Just about flat with last year.
LGI Homes (LGIH) closed on 306 homes in July, down 1.7% from 311 a year earlier, the entry-level home builder reported late Wednesday. In June, LGI Homes’ closings rose 7.3% to 355. In May they spiked 69.4% to 432 homes. Year-to-date closings are up 24.1% vs. a year earlier. LGI Homes shares fell 6.6% to 32.45 soon after the opening bell on the stock market today after falling all the way to 31.10 – but rebound off an entry point exactly there and from its 50-day moving average. The stock is technically back in buy range. LGI Homes rose 1.4% to 34.74 on Wednesday, consolidating after hitting a record high on July 26 – a day before LGI was added to the S&P SmallCap 600…
Is the above info signal or noise?
Dropping 1.7% from the previous year seems bad. But might it be normal business lumpiness and the law of averages evening out––meaning that since the previous months were exceptionally good, it makes sense that July might be down a bit.
Or is this data point signify that the business itself is somehow slowing down internally/structurally?
Year to date closings are up 24.1%. That seems wholesome. If that were to repeat every year, Monkey would be well fed. Do the July numbers suggest that kind of growth is now over, a la SKX, and that Monkey will be left holding a bag of rotten bananas? Or is this more market chicanery?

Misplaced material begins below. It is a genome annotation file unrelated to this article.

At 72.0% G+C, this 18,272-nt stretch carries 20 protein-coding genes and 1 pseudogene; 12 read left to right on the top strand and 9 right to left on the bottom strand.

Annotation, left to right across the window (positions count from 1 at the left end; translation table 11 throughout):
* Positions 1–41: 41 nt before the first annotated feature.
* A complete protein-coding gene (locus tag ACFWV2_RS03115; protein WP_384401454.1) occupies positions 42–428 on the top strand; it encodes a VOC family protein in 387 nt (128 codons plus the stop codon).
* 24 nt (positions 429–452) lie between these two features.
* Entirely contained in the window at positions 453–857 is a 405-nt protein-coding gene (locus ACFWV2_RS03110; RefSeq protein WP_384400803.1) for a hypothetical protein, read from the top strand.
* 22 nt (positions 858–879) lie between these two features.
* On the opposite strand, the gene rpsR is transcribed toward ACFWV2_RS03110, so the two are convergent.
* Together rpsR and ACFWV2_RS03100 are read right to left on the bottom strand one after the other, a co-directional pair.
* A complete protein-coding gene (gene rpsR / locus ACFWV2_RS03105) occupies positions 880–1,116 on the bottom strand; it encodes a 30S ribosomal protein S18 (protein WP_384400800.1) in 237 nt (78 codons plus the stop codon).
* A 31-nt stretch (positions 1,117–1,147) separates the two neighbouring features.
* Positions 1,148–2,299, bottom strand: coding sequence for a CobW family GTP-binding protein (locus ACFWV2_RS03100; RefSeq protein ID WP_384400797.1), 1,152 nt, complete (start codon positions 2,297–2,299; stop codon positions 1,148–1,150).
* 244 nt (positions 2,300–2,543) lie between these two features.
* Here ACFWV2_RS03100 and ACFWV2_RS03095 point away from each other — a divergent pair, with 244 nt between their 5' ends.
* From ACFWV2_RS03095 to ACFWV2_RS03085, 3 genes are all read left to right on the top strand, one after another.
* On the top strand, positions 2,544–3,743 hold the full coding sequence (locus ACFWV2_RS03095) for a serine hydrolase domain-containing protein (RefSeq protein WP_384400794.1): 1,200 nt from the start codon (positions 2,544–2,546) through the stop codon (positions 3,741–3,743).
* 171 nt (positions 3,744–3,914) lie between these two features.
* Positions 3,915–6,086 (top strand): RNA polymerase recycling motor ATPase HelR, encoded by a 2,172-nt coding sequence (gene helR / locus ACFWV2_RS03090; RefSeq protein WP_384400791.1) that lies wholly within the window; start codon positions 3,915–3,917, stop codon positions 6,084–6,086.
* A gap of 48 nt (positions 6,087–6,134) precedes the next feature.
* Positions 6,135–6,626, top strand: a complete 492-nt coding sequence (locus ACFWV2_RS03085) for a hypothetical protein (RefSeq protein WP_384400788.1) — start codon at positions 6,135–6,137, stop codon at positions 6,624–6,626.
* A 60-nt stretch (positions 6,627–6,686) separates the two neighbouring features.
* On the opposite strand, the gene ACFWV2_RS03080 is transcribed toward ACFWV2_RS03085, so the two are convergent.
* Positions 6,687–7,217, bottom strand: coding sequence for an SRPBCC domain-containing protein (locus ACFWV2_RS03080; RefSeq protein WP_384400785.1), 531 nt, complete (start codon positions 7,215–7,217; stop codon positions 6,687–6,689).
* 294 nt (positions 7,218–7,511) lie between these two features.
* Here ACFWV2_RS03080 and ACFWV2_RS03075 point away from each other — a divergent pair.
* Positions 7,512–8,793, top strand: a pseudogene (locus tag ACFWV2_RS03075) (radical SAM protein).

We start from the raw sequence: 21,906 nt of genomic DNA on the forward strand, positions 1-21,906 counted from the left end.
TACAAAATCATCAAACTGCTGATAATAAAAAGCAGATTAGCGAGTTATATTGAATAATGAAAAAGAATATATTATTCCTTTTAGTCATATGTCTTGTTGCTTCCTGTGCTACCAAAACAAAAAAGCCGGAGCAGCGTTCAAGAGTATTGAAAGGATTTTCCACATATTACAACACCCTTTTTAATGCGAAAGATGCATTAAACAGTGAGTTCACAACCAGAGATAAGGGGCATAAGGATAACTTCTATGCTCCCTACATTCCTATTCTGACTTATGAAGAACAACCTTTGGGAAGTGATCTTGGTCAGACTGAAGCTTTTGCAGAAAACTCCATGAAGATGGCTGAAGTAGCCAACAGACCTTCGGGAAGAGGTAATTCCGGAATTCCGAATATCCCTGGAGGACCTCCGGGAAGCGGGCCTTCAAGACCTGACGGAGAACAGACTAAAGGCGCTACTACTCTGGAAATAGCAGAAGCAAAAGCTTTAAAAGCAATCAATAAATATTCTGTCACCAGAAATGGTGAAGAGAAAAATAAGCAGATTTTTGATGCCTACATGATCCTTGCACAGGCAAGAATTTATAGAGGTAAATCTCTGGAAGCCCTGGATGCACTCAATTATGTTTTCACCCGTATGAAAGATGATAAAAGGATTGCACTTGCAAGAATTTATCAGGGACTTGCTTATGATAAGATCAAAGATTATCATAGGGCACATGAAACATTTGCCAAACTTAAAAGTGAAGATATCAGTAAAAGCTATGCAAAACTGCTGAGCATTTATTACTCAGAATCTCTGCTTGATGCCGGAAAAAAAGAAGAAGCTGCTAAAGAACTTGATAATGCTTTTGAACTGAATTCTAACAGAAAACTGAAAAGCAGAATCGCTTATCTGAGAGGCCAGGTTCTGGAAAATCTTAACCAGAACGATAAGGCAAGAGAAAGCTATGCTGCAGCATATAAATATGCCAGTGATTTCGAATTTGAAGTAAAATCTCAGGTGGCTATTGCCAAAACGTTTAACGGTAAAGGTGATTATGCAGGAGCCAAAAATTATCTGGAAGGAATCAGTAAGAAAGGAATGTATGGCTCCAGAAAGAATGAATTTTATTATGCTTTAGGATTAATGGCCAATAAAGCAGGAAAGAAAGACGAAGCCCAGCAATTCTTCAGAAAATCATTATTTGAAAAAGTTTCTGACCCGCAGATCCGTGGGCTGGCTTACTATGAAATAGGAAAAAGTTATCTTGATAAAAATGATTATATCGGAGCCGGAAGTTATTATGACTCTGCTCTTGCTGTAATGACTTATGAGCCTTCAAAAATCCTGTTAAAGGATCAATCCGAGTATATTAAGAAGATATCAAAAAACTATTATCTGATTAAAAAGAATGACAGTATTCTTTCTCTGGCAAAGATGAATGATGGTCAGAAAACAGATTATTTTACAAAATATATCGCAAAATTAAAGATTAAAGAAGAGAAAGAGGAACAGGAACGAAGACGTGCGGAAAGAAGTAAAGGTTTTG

Thus far, all of Monkey’s positions have been obliterated on the first sign of growth slow-down, but the ones that performed well have not moved up (except for Amazon, essentially, and even that is giving back gains). Stupid, stupid bears, always getting into everyone else’s banana stacks without even asking.
Monkey, last month our best speculation was that closings were leveling off because customers are turned off at the prospect of have to wait too long to occupy a new home.
Bookings are backed up, some building trades are in low supply, yada yada.
That’s all I got…besides fewer bananas ;-(
If closings are leveling off because customers don’t want to wait longer than their pre-determined date for moving into a new home, I blame sales and marketing for most of that.
It is the builder who needs to close the deal. If they can’t come up with enough reasons to talk someone into staying with a new house instead of jumping into an existing house, just because it is going to take another few weeks longer than hoped for, that is a problem.
I’m not buying that as a reason (not that it really matters what I feel up here in Idaho).
Not pounding on sales and marketing for LGIH because I don’t know. I would put it down as lumpiness in the construction industry. Construction is notoriously boom or bust (or somewhere in between). It is the builder’s job to manage expectations, yet still deliver.
Besides, there are plenty of low cost (and high cost) ways to make a customer happy and to stay, even for the one’s that are in a rush. For the others, well, you can’t sell 'em all…
I have to laugh at my own ignorance. I had some extra cash that I wanted to put to work, so I thought, “gee, I like LGIH alot and their PE is purty darn low, so let’s add some.”, totally not thinking about the fact that the monthly Home Closings report was about to come out and I might want to wait for that first.
DOH! Painful lesson being learned today. I hate me right now.